Once upon a time, there were Bateaux Mouches…
Today relegated to tourists (who divide their time between the boats of pont de l’Alma and the launches of Pont Neuf), the Bateaux Mouches were, for decades, a genuine mode of transport. Created for the Exposition Universelle (World’s Fair) of 1867, they proved a resounding success. Benefitting from the installation of the dam at Suresnes that guaranteed a river depth of at least 1.6m, these river-buses quickly became part of Paris life.
In 1886, all the companies merged under the same banner, bringing harmony to what was tending towards anarchy: at the time, 107 boats, with an average speed of 16km/h, travelled 39 km of river, stopping at every one of the 47 pontoons that punctuated the route from Sursenes to Charenton (and back the other way). Whilst the Belle Époque saw eight million Parisians adopt this rather bucolic means of getting from A to Z, the boats were quickly usurped by trams, buses, and above all, the metro: quicker and more efficient all.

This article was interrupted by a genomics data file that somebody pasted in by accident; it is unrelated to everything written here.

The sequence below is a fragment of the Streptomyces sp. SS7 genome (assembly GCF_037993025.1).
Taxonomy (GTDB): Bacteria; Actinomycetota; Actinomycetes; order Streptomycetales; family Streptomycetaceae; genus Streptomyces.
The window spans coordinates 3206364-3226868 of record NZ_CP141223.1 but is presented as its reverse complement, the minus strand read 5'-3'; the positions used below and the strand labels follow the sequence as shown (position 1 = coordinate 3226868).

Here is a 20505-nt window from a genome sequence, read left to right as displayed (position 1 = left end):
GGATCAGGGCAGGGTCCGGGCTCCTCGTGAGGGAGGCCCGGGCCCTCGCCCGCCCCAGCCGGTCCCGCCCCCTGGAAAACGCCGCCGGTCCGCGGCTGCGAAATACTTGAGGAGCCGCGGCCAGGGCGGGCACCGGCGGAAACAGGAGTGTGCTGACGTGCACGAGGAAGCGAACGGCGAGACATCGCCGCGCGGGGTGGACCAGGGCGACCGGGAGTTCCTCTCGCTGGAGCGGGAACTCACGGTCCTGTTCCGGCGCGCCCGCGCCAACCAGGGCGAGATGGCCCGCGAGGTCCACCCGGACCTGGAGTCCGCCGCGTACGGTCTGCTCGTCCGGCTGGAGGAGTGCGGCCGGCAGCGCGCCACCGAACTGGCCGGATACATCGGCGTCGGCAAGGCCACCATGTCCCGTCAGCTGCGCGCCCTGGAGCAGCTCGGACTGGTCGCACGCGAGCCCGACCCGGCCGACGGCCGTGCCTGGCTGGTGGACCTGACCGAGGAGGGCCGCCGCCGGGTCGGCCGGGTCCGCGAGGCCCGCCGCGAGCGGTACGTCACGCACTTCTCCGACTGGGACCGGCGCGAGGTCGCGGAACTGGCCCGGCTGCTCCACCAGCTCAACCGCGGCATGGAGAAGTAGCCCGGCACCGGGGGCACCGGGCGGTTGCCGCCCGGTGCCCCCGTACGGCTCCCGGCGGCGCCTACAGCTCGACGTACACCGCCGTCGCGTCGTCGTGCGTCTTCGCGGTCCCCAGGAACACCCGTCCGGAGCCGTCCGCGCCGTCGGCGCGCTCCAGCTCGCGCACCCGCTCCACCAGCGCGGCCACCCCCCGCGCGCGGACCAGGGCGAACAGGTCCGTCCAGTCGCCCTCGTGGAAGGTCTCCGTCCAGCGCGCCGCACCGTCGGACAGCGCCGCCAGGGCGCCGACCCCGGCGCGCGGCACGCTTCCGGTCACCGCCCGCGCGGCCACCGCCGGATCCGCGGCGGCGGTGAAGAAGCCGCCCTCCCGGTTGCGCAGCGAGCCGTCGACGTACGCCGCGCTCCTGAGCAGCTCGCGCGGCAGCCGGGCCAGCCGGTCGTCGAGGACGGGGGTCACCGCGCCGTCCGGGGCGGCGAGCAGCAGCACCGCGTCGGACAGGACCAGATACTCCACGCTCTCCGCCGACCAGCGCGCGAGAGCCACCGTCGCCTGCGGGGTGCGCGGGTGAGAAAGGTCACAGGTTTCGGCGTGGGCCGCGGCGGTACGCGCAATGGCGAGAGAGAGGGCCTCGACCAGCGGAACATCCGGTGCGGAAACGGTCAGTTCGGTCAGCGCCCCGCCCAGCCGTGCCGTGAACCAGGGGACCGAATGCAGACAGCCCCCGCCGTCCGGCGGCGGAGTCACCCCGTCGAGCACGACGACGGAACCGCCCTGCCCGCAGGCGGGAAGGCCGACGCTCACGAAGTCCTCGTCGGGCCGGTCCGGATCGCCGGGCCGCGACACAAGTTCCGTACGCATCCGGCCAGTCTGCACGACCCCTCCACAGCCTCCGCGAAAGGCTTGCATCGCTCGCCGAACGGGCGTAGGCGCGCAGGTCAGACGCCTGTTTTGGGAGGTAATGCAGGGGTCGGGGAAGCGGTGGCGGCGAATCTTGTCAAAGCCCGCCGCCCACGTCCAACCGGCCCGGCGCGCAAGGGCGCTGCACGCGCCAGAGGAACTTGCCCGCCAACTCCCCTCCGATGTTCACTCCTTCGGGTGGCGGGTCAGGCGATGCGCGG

The name ‘bateau mouche’, literally ‘fly boat’, has always drawn a smile; yet the explanation is quite simple: the first river buses appeared in Lyon, in 1864, on the banks of the Saône, in a neighbourhood named la Mouche. Yet this in no way prevented the owners of said boats from organising an ingenious publicity stunt in 1953. Deciding to create their own mythical founder, they unearthed a 19th century bust at a flea market and unveiled it with great ceremony. Glory was thus bestowed upon Jean-Sébastien Mouche, an associate of Haussmann, river transport visionary, and zealous collaborator with the Paris police; if they are to be believed, his squad were called ‘les mouchards’ – the snitches!